Museu Arqueologic de Catalunya - History and Facts | History Hit

Museu Arqueologic de Catalunya

Barcelona, Catalonia, Spain

Museu Arqueologic de Catalunya exhibits archaeological finds from prehistory to medieval times.

Peta Stamper

25 Mar 2021
Image Credit: Enfo / CC

About Museu Arqueologic de Catalunya

The Museu Arqueologic de Catalunya, or MAC, is a museum composed by a group of five museums and archaeological sites in Catalonia, but its venue in Barcelona lies at the Palau d’Arts Gràfiques.

Museu Arqueologic de Catalunya history

In 1879, under the restored Bourbon dynasty and as Catalan nationalism was growing, the State created the Provincial Museum of Antiquities in the imposing medieval chapel of Santa Àgata. From 1882, a series of museum installations were created in the Ciutadella park until the foundation, in 1915, of the Museum of Art and the Museum of Archeology in the old arsenal of the Citadel (current Parliament of Catalonia).

In 1932, the newly re-established Catalonian Republican Generalitate founded the Museu Arqueologic de Catalunya in a Renaissance-inspired pavilion, the Palau d’Arts Gràfiques. The building was inspired by the 1929 Universal Exposition, held in Barcelona that year and so providing an opportunity to test new architectural styles.

After the Spanish Civil War ended in 1939 and dictator Francisco Franco assumed control of Spain and Catalonia, the museum’s management was handed to the Province or Diputació de Barcelona. Franco’s dictatorship saw Catalan identity and nationalism violently squashed. The Diputació transferred the museum to the Generalitate de Catalunya, where it became part of the Museu Arqueologic de Catalunya.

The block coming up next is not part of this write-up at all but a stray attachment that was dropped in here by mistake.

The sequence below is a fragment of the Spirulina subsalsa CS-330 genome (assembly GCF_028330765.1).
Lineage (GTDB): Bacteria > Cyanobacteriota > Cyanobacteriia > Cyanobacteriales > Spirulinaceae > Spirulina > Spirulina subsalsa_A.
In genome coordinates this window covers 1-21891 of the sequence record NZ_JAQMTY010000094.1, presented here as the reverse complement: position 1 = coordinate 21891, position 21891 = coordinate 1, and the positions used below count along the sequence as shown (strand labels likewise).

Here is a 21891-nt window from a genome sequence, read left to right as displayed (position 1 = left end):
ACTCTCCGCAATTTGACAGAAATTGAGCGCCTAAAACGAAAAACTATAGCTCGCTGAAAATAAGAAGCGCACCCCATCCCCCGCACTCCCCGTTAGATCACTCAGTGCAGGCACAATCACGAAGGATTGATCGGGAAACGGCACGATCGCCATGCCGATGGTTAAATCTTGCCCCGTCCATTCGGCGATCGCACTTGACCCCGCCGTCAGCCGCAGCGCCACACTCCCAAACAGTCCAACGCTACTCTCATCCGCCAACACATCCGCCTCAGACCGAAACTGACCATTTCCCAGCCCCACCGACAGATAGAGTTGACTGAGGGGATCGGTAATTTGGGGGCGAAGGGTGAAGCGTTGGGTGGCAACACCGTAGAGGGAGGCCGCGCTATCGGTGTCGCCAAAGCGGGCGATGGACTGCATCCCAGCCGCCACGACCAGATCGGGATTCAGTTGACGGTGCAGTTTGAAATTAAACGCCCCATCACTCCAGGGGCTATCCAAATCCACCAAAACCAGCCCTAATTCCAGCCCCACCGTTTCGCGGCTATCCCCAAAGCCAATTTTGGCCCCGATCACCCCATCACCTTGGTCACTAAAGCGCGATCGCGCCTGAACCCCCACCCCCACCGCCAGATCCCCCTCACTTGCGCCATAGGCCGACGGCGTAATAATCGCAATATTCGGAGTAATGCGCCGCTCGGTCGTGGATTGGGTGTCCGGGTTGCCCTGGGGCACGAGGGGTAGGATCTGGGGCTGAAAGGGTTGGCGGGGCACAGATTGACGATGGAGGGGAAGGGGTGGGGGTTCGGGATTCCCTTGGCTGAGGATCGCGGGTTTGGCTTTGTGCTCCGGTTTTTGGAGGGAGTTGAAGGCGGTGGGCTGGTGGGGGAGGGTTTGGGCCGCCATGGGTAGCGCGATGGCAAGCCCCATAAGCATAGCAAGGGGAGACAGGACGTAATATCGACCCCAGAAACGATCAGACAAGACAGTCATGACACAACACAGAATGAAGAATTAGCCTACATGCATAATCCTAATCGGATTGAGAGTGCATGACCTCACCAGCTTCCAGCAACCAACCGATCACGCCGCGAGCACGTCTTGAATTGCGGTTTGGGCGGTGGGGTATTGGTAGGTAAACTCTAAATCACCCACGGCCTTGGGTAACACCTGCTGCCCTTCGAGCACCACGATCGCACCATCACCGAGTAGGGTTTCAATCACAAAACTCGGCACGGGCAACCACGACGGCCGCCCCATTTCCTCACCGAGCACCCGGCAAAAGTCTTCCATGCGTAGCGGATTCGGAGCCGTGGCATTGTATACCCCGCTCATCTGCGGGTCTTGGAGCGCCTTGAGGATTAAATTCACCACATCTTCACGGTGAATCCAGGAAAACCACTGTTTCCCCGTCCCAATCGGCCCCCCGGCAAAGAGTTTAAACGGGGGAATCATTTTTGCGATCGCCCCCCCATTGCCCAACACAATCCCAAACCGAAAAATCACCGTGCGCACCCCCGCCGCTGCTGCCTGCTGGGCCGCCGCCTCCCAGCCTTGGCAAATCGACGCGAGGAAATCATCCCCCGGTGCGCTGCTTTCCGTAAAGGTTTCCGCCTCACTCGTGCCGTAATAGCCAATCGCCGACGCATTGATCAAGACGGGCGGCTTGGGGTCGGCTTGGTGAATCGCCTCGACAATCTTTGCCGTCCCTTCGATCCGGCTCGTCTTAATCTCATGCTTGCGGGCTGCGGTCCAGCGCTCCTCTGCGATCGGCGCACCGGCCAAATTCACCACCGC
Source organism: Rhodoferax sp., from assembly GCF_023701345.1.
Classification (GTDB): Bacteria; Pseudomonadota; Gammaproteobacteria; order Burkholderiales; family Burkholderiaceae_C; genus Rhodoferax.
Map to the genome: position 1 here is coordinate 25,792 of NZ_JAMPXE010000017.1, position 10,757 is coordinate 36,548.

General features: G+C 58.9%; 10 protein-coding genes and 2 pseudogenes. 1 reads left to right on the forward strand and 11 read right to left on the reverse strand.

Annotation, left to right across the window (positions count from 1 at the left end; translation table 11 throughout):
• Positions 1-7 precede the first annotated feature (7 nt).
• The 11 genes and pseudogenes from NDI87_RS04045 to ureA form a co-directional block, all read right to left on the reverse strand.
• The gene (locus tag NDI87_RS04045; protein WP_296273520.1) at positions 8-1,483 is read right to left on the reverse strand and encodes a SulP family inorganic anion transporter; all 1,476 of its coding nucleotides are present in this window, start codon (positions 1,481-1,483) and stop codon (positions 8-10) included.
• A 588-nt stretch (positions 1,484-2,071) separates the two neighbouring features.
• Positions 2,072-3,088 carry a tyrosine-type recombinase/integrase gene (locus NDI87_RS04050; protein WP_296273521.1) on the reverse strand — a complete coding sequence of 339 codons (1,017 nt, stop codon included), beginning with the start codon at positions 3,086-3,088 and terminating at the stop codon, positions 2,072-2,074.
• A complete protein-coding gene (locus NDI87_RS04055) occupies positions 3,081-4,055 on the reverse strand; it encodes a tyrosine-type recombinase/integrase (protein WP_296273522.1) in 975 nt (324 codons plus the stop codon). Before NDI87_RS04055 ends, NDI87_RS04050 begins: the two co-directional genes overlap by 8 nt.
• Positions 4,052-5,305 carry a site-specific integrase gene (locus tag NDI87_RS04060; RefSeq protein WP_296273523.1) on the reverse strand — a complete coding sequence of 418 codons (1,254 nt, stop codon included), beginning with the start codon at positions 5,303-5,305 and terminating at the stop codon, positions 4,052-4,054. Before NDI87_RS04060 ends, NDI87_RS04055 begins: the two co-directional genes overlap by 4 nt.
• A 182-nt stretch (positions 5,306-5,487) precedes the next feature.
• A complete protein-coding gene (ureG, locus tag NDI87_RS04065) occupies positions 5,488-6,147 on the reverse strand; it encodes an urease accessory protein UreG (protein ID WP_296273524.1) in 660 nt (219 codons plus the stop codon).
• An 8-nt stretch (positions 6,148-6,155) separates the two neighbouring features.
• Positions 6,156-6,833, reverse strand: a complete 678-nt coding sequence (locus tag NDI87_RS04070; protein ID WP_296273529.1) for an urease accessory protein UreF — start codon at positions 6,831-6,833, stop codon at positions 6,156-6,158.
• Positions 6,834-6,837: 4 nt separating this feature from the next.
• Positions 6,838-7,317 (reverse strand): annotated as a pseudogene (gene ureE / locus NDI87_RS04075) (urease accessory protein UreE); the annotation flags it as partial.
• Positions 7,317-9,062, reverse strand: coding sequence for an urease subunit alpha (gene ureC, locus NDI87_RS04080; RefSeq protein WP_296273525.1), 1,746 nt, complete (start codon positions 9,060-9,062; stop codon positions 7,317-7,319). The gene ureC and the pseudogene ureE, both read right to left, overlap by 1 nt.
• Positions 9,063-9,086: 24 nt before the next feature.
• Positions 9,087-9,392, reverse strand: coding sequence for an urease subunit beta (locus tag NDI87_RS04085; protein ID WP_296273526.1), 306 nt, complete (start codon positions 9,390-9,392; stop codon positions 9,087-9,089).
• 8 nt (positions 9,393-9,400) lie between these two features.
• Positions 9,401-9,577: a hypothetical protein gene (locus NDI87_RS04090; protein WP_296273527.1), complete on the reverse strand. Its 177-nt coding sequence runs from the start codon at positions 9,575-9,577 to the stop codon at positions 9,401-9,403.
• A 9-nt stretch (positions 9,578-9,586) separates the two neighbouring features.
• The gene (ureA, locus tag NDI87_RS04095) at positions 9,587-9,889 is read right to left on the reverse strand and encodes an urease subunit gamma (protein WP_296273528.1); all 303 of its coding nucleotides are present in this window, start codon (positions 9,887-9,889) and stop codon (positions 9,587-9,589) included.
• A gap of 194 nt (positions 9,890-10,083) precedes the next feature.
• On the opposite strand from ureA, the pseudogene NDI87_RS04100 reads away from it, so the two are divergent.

Museu Arqueologic de Catalunya today

The museum remains housed in the Palau d’Arts Gràfiques in its original structure into five chronological spaces: prehistoric, protohistory, the Greek and Phoenician colonisations, the Roman Empire, and the Visigoths (medieval and modern). It is currently undergoing renovations to both reassert its original appearance and adapt to the demands of a modern museum.

Permanent exhibitions house over 50,000 archaeological objects from over 700 sites, alongside temporary exhibits such as ‘The Iberian Enigma’ and virtual exhibitions including ‘The Prodigious Decade’ for online access from afar!

Getting to the Museu Arqueologic de Catalunya

The museum does not have a car park, but there is free parking for bicycles, motorbikes and disabled visitors. Nearby car parks include França Xica, Av. Reina M. Cristina, 16.

To visit the museum via public transport, take the L1 and L3 lines on the Metro, or one of the following buses: the 55, 121 and Montjuic Park Line or a red route tourist bus (Olympic Ring or MNAC). If using bicing, use the 34 route or i236. On foot from the Avinguda Parallel, go up Carrer Lleida to the end and turn left.